MONCTON, NB, Nov. 6, 2012 /CNW/ - Export Development Canada's (EDC)
forecast for New Brunswick export growth calls for a rebound of 6 per
cent in 2013 after a 1 per cent decline this year.
"A surge in U.S. homebuilding will bring long-awaited revival to New
Brunswick's forestry sector. Higher prices for natural gas and seafood
products will further boost overall export growth," said Peter Hall,
Chief Economist, EDC. "With 40 per cent of the province's GDP coming
from exports, international sales are a pillar of the province's
economy, and there are real opportunities brewing in the imminent U.S.
recovery and fast-growing emerging markets."
The province's share of exports to emerging markets grew only marginally
in the past 5 years, increasing from 5 per cent in 2007 to 7 per cent
in 2011. At first glance, this rate of diversification is among the
lowest in Canada. However, when you exclude the energy sector, exports
to emerging markets grew from 17 per cent in 2007 to 22 per cent in
"Tough conditions in the U.S. market have led exporters to
non-traditional export markets over the past decade. As this
fast-growing share of trade increases, export growth potential will
rise over time," said Hall.
New Brunswick's key international export sectors are energy, forestry
and agri-food, which together account for nearly 90 per cent of the
value of the province's total international sales.
The energy sector generates approximately 72 per cent of New Brunswick's
total exports. EDC expects energy exports to grow by 7 per cent next
year after a decline of 4 per cent this year. Despite weaker oil prices
in 2013, energy exports will receive a boost from the partial recovery
of natural gas prices from their 33% plunge in 2012. The reopening of
the Point Lepreau nuclear power plant and stronger demand linked to
growing U.S. economic activity will add to this outlook. New
Brunswick's shale gas potential remains a key to future energy sector
New Brunswick's forestry sector accounts for more than 10 per cent of
the province's total exports, and is forecast to grow by 12 per cent
next year, following a 1 per cent gain in 2012. Wood products exports
will receive a significant boost from the positive momentum in U.S.
housing, with dwelling starts expected to rise nearly 40 per cent in
2013. At the same time, North American producers of containerboard and
supercalendered paper are in the midst of pushing through higher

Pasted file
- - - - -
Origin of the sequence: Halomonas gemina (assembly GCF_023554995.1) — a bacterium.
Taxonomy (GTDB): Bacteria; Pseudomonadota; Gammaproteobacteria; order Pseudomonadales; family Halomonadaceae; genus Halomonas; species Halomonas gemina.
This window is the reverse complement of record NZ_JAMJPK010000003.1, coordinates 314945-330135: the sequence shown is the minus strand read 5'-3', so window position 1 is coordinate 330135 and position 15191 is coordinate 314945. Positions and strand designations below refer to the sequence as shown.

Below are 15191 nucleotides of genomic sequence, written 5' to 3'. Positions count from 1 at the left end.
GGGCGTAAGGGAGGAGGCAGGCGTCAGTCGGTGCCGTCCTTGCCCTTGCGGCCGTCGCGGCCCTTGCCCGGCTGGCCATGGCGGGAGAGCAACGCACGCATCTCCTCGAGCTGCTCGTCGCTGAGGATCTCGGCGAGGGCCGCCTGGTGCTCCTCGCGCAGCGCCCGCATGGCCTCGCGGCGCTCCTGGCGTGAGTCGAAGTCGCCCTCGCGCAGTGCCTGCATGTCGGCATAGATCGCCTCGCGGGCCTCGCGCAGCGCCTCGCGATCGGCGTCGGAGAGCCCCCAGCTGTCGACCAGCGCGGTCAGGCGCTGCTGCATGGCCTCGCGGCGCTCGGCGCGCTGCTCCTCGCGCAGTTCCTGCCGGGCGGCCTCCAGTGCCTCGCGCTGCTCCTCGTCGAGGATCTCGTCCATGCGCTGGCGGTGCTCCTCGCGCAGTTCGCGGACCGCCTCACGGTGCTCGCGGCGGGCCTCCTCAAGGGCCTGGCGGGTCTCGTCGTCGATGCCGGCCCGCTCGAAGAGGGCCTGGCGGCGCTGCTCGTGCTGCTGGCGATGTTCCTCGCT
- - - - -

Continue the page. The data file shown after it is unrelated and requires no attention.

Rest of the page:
prices. The expected improvement in the U.S. economy will support
demand fundamentals for those products, which will shore up the
province's paper sales.
At 9 per cent of exports, the agri-food sector is also an important
exporter. Growth is expected to reach 6 per cent next year after a 12
per cent jump this year. With prices improving, sales of seafood
products will rise further in 2013. Cranberry production remains
relatively small but will continue to increase quickly with the opening
of the Ocean Spray bog.
The closure of Brunswick Mine in 2013 will soften exports of industrial
goods next year. However, the 12 per cent decline will be held in check
by new projects or planned production expansions, led by PotashCorp
Sussex mine, and to a lesser extent Halfmile, Mount Pleasant and
EDC's semi-annual Global Export Forecast addresses the latest global
export conditions including perspectives on interest rates, exchange
rates as well as export strategies to help Canadian companies minimize
risk. It also analyzes a range of risks for which exporters should be
prepared. The forecast is available on EDC's website at: http://www.edc.ca/gef.
EDC is Canada's export credit agency, offering innovative commercial
solutions to help Canadian exporters and investors expand their
international business. EDC's knowledge and partnerships are used by
more than 7,700 Canadian companies and their global customers in up to
200 markets worldwide each year. EDC is financially self-sustaining and
a recognized leader in financial reporting and economic analysis.
SOURCE: Export Development Canada
For further information:
Export Development Canada
Tel: (613) 598-2904
Blackberry: email@example.com / (613) 291-1276